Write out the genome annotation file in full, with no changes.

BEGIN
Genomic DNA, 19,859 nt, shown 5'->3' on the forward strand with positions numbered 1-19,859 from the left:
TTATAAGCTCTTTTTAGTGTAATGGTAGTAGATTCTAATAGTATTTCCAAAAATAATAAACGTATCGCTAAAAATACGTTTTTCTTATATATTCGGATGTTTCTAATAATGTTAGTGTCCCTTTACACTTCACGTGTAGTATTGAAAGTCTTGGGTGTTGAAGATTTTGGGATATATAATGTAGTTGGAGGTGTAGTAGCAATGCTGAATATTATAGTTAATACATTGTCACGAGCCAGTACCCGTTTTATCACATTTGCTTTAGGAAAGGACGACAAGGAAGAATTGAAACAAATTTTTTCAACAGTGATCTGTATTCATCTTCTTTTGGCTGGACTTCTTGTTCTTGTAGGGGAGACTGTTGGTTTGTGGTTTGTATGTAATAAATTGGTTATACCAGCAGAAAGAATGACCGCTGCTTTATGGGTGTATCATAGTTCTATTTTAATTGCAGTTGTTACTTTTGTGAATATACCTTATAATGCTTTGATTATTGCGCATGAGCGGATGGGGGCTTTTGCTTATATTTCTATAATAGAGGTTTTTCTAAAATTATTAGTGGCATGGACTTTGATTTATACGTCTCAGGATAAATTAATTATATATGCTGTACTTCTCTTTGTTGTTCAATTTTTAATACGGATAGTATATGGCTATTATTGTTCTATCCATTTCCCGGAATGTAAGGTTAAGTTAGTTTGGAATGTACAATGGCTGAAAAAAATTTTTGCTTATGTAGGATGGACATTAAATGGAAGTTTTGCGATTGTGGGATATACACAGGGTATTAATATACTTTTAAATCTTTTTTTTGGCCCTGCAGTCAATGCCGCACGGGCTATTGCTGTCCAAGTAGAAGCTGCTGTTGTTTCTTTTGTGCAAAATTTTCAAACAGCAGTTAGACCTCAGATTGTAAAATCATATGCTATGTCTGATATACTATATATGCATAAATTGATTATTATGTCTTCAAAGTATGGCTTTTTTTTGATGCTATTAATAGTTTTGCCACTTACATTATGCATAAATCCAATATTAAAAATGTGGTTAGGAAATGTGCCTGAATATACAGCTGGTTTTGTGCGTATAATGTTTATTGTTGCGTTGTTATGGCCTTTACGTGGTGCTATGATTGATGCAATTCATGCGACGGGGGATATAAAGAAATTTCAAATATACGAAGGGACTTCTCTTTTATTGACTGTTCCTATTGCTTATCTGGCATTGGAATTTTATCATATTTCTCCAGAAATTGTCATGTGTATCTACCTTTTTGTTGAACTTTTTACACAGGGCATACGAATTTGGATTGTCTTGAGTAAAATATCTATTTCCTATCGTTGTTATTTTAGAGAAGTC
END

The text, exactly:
Genomic DNA, 19,859 nt, shown 5'->3' on the forward strand with positions numbered 1-19,859 from the left:
TTATAAGCTCTTTTTAGTGTAATGGTAGTAGATTCTAATAGTATTTCCAAAAATAATAAACGTATCGCTAAAAATACGTTTTTCTTATATATTCGGATGTTTCTAATAATGTTAGTGTCCCTTTACACTTCACGTGTAGTATTGAAAGTCTTGGGTGTTGAAGATTTTGGGATATATAATGTAGTTGGAGGTGTAGTAGCAATGCTGAATATTATAGTTAATACATTGTCACGAGCCAGTACCCGTTTTATCACATTTGCTTTAGGAAAGGACGACAAGGAAGAATTGAAACAAATTTTTTCAACAGTGATCTGTATTCATCTTCTTTTGGCTGGACTTCTTGTTCTTGTAGGGGAGACTGTTGGTTTGTGGTTTGTATGTAATAAATTGGTTATACCAGCAGAAAGAATGACCGCTGCTTTATGGGTGTATCATAGTTCTATTTTAATTGCAGTTGTTACTTTTGTGAATATACCTTATAATGCTTTGATTATTGCGCATGAGCGGATGGGGGCTTTTGCTTATATTTCTATAATAGAGGTTTTTCTAAAATTATTAGTGGCATGGACTTTGATTTATACGTCTCAGGATAAATTAATTATATATGCTGTACTTCTCTTTGTTGTTCAATTTTTAATACGGATAGTATATGGCTATTATTGTTCTATCCATTTCCCGGAATGTAAGGTTAAGTTAGTTTGGAATGTACAATGGCTGAAAAAAATTTTTGCTTATGTAGGATGGACATTAAATGGAAGTTTTGCGATTGTGGGATATACACAGGGTATTAATATACTTTTAAATCTTTTTTTTGGCCCTGCAGTCAATGCCGCACGGGCTATTGCTGTCCAAGTAGAAGCTGCTGTTGTTTCTTTTGTGCAAAATTTTCAAACAGCAGTTAGACCTCAGATTGTAAAATCATATGCTATGTCTGATATACTATATATGCATAAATTGATTATTATGTCTTCAAAGTATGGCTTTTTTTTGATGCTATTAATAGTTTTGCCACTTACATTATGCATAAATCCAATATTAAAAATGTGGTTAGGAAATGTGCCTGAATATACAGCTGGTTTTGTGCGTATAATGTTTATTGTTGCGTTGTTATGGCCTTTACGTGGTGCTATGATTGATGCAATTCATGCGACGGGGGATATAAAGAAATTTCAAATATACGAAGGGACTTCTCTTTTATTGACTGTTCCTATTGCTTATCTGGCATTGGAATTTTATCATATTTCTCCAGAAATTGTCATGTGTATCTACCTTTTTGTTGAACTTTTTACACAGGGCATACGAATTTGGATTGTCTTGAGTAAAATATCTATTTCCTATCGTTGTTATTTTAGAGAAGTC